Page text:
forever      :: m a   -> m b
foldM        :: (a -> b -> m a) -> a -> [b] -> m a

Immediately, we can throw out sequence as being particular to Monad since there's a corresponding function in Data.Traversable, sequenceA which has a type slightly more general than Applicative f => [f a] -> f [a]. This ought to be a clear indicator that Monad isn't the only way to sequence things.

Similarly, we can define foreverA as follows

foreverA :: Applicative f => f a -> f b
foreverA f = flip const <$> f <*> foreverA f

So more ways to sequence non-Monad types. But we run into trouble with foldM

foldM             :: (Monad m) => (a -> b -> m a) -> a -> [b] -> m a
foldM _ a []      =  return a
foldM f a (x:xs)  =  f a x >>= \fax -> foldM f fax xs

If we try to translate this definition to Applicative style we might write

foldA             :: (Applicative f) => (a -> b -> f a) -> a -> [b] -> f a
foldA _ a []      =  pure a
foldA f a (x:xs)  = foldA f <$> f a x <*> xs

But Haskell will rightfully complain that this doesn't typecheck--each recursive call to foldA tries to put another "layer" of f on the result. With Monad we could join those layers down, but Applicative is too weak.

So how does this translate to Applicatives restricting us from runtime choices? Well, that's exactly what we express with foldM, a monadic computation (a -> b -> m a) which depends upon its a argument, a result from a prior monadic computation. That kind of thing simply doesn't have any meaning in the more purely sequential world of Applicative.

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In summary you need a monad when "the next action depends on the value returned by the previous action". You can get away with an applicative when "the next value depends on the previous value, but the action run to generate that value does not". –  Tom Ellis Jan 21 '14 at 16:54
... and a functor is just when you don't need to create any new side effects at all. –  jozefg Jan 21 '14 at 16:55
@jozefg Well, you still can use Fix to create a whole nested set of effects that you interpret elsewhere. data SayHi a = SayHi a | Done, io :: Fix SayHi -> IO (); io (Fix Done) = return (); io (Fix SayHi next) = putStrLn "hi" >> io next. –  J. Abrahamson Jan 21 '14 at 17:38
@J.Abrahamson But the Functor type class -- and in particular its only method fmap -- doesn't let you introduce new "side effects" into an existing Fix SayHi value. That's the point I think jozefg was trying to make. Of course specific functors can have functions that introduce new side effects, but that's beside the point. –  Daniel Wagner Jan 21 '14 at 21:00
That's true. I think I'm stuck on thinking about that due to trying to be explicit about what exactly causes sequencing of effects. Nesting of Functors is one blind way to achieve that without any more structure. –  J. Abrahamson Jan 21 '14 at 21:15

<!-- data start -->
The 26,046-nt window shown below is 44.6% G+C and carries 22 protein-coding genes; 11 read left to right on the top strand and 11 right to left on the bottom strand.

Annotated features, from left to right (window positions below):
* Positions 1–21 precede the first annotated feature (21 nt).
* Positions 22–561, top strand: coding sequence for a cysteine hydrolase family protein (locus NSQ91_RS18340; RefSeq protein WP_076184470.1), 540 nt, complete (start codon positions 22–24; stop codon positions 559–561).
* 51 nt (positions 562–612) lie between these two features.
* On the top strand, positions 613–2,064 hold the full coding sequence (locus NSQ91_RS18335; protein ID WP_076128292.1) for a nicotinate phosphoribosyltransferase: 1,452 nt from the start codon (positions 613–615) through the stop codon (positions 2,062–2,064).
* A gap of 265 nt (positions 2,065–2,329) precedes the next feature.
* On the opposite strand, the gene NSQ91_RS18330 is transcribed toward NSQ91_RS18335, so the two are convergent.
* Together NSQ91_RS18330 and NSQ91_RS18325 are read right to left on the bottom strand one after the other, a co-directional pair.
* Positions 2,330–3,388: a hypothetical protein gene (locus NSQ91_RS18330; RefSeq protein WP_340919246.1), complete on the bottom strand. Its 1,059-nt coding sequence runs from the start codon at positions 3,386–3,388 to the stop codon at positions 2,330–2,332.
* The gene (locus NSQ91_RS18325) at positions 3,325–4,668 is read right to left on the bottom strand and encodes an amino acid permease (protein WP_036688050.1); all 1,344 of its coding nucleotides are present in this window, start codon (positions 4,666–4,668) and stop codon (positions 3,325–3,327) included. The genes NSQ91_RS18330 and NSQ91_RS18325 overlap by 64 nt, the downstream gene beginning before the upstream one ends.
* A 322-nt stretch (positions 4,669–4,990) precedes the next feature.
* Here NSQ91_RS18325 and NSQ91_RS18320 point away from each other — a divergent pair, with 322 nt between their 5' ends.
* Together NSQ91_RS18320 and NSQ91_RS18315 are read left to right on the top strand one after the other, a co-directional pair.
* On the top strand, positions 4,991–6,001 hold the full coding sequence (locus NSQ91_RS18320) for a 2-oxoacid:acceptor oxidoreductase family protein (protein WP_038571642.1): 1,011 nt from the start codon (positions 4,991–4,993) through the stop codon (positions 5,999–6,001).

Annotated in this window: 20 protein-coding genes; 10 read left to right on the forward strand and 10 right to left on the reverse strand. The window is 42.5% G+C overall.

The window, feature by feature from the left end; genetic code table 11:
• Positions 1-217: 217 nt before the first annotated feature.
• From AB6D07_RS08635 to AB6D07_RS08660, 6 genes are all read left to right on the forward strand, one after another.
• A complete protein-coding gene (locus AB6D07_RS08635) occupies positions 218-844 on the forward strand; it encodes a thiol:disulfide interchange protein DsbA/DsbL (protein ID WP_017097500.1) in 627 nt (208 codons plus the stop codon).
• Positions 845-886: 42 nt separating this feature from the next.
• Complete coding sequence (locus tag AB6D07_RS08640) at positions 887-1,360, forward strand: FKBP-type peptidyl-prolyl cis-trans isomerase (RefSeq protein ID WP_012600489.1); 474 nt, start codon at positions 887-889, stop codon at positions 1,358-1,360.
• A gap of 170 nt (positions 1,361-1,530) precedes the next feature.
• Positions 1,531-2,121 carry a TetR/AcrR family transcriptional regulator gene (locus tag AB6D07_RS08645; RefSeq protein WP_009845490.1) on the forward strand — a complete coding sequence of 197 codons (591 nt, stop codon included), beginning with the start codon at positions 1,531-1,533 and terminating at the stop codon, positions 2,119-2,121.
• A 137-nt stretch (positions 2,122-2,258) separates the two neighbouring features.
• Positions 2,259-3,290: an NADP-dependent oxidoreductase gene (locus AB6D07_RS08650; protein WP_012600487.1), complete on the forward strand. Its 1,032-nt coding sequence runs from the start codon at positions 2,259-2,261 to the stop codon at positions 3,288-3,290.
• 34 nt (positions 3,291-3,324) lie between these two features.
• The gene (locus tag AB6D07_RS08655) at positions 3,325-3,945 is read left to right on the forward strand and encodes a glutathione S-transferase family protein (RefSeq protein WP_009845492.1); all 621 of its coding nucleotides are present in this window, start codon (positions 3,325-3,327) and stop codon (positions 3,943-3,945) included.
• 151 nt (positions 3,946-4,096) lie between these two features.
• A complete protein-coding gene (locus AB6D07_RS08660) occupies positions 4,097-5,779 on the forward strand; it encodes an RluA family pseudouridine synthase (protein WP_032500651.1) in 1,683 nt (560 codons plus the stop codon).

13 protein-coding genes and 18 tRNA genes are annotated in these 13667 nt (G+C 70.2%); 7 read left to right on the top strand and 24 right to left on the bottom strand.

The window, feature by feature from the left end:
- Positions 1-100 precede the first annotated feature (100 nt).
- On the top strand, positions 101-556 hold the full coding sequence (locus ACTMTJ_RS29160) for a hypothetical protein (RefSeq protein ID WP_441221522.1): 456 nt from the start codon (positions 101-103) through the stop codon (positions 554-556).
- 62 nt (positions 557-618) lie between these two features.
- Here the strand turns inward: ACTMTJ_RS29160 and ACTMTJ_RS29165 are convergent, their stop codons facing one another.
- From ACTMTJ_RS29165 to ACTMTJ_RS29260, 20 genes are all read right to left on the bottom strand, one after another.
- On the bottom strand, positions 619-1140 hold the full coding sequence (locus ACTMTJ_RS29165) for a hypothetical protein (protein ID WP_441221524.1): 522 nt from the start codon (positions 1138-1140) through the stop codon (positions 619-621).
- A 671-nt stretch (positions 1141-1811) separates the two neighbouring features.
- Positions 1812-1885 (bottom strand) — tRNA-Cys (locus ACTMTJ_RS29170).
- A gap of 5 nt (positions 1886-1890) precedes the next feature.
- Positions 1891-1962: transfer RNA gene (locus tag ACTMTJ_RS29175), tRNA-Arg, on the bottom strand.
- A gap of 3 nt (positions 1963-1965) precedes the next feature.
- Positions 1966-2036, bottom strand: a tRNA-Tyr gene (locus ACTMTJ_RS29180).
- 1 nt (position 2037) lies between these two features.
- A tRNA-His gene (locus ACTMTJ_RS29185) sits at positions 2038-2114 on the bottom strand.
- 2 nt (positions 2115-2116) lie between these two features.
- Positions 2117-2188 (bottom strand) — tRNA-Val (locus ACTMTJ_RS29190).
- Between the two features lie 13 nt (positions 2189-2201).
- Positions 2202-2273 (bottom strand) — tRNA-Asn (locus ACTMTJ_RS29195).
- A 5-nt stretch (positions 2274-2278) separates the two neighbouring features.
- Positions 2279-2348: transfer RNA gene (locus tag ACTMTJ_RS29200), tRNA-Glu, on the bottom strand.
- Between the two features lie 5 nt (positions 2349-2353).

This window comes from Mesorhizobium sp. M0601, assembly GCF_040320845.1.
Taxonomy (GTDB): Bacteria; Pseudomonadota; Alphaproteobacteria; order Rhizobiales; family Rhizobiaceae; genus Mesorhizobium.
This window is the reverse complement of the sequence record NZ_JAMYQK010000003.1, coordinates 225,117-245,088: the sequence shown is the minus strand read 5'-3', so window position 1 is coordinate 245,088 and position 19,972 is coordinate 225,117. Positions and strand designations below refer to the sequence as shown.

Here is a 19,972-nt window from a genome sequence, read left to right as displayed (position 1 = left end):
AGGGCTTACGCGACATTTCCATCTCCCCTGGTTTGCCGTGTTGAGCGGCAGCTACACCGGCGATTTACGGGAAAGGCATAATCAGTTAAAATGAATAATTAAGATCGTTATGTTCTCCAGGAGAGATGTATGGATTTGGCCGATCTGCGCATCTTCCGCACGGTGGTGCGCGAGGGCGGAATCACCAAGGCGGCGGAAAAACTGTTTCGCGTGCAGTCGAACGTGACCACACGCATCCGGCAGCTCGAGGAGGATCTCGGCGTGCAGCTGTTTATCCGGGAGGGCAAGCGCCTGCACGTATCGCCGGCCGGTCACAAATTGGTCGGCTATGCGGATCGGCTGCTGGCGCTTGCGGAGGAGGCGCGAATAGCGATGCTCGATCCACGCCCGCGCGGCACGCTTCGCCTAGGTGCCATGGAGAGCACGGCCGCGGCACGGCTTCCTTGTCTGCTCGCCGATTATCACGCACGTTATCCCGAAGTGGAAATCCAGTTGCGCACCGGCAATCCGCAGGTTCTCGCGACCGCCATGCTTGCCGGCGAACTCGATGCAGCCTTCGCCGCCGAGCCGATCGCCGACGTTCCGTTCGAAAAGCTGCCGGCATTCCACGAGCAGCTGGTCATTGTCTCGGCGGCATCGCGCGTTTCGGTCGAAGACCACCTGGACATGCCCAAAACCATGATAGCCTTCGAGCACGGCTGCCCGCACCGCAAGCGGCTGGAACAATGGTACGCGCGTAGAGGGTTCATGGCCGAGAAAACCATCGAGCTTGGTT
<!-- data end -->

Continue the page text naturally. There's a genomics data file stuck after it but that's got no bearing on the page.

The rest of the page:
To solve the problem of chaining operations on an individual monadic type, it's not at all necessary to make it an instance of Monad and be sure the monad laws are satisfied. You could just implement a chaining operation directly on your type.

It would probably be very similar to the monadic bind, but not necessarily exactly the same (recall that bind for lists is concatMap, a function that exists anyway, but with the arguments in a different order). And you wouldn't have to worry about the monad laws, because you would have a slightly different interface for each type, so they wouldn't have any common requirements.

To ask what problem the Monad type class itself solves, look at all the functions (in Control.Monad and else where) that work on values in any monadic type. The problem solved is code reuse! Monad is exactly the part of all the monadic types that is common to each and every one of them. That part is sufficient on its own to write useful computations. All of these functions could be implemented for any individual monadic type (often more directly), but they've already been implemented for all monadic types, even the ones that don't exist yet.

You don't write a Monad instance so that you can chain operations on your type (often you already have a way of chaining, in fact). You write a Monad instance for all the code that automatically comes along with the Monad instance. Monad isn't about solving any problem for any single type, it's about a way of viewing many disparate types as instances of a single unifying concept.

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Thanks. I think that your point that the Monad class is for "reusing the code that allows chaining operations" is not explicitly stated in my question (only implicit) and that it is worth to stress it. –  cibercitizen1 Jan 21 '14 at 21:55